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San Juan Gossip Mills Outlet

A veritable fanatic of the Internet. His avocation is teaching while his main vocation is practicing the much maligned law profession. Currently teaching Constitutional Law at the FEU Institute of Law and a guest lecturer at the De La Salle University teaching "Freedom and Regulation in Cyberspace" in the Graduate Program of the Department of Communication. He is married to his beautiful Ateneo law school classmate and is blessed with a daughter and a son.

Location: San Juan, Metro Manila, Philippines

Thursday, January 27, 2005

Religion & Hypocrisy in Government

We have a state religion although we do not admit it.

Despite borrowing heavily from the US Constitution, the Philippines exists as though the Spaniards and the frailocracy never left our shores. Our Constitution emphasizes non-establishment of religion. But one could be easily fooled.

You go to government offices and one gets overwhelmed with the statues of the Virgin, the Sto. Niño, the lighted icons of the Perpetual Help peppered in corners, adorned in hallways and crucifixes hung in offices. Some government offices are chapels in all but name. Just yesterday, I met the second highest bureaucrat in a government agency and he proudly proclaimed that his office is filled with religous icons. Nothing wrong with that except they are just violating the highest law of the land.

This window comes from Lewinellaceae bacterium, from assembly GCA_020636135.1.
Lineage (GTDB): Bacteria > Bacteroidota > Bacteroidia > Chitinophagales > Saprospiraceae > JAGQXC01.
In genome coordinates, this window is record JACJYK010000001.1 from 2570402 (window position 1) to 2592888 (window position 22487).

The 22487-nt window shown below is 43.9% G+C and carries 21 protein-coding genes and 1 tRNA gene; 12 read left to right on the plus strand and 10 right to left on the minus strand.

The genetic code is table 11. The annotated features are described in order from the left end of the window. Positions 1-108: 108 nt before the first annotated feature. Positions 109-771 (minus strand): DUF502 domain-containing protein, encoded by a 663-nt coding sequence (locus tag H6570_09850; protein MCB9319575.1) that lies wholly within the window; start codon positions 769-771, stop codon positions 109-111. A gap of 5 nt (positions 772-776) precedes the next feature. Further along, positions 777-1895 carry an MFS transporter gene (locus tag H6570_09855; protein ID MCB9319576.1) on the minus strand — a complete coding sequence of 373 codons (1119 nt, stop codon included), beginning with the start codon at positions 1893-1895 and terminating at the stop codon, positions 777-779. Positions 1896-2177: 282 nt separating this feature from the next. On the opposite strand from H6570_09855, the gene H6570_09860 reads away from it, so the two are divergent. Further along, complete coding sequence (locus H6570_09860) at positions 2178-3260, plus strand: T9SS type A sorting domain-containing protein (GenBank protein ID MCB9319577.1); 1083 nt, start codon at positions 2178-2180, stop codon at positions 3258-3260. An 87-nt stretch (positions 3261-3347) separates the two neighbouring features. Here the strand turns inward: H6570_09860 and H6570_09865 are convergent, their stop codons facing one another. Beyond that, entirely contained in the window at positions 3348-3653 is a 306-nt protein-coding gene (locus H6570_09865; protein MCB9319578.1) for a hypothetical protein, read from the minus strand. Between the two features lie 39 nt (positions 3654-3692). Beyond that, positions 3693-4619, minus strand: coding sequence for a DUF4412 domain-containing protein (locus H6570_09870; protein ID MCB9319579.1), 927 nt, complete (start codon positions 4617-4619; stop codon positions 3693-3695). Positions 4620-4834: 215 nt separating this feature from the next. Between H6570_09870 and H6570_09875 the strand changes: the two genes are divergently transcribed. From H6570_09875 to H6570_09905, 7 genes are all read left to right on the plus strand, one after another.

Why fuss about it? First, because the Constitution forbids it. The very essence of non-establishment is that no religion must be patronized by the State. Though seemingly harmless, the statues and icons found in government offices smack of endorsement and it is taxpayer's money that subsidizes the maintenance of these items. Were I a Muslim, a born again or even an atheist taxpayer, I would have been gravely offended. The latent tolerance of government in displaying religious articles is an insult to adherents of other faiths and a clear but tacit violation of the Constitution.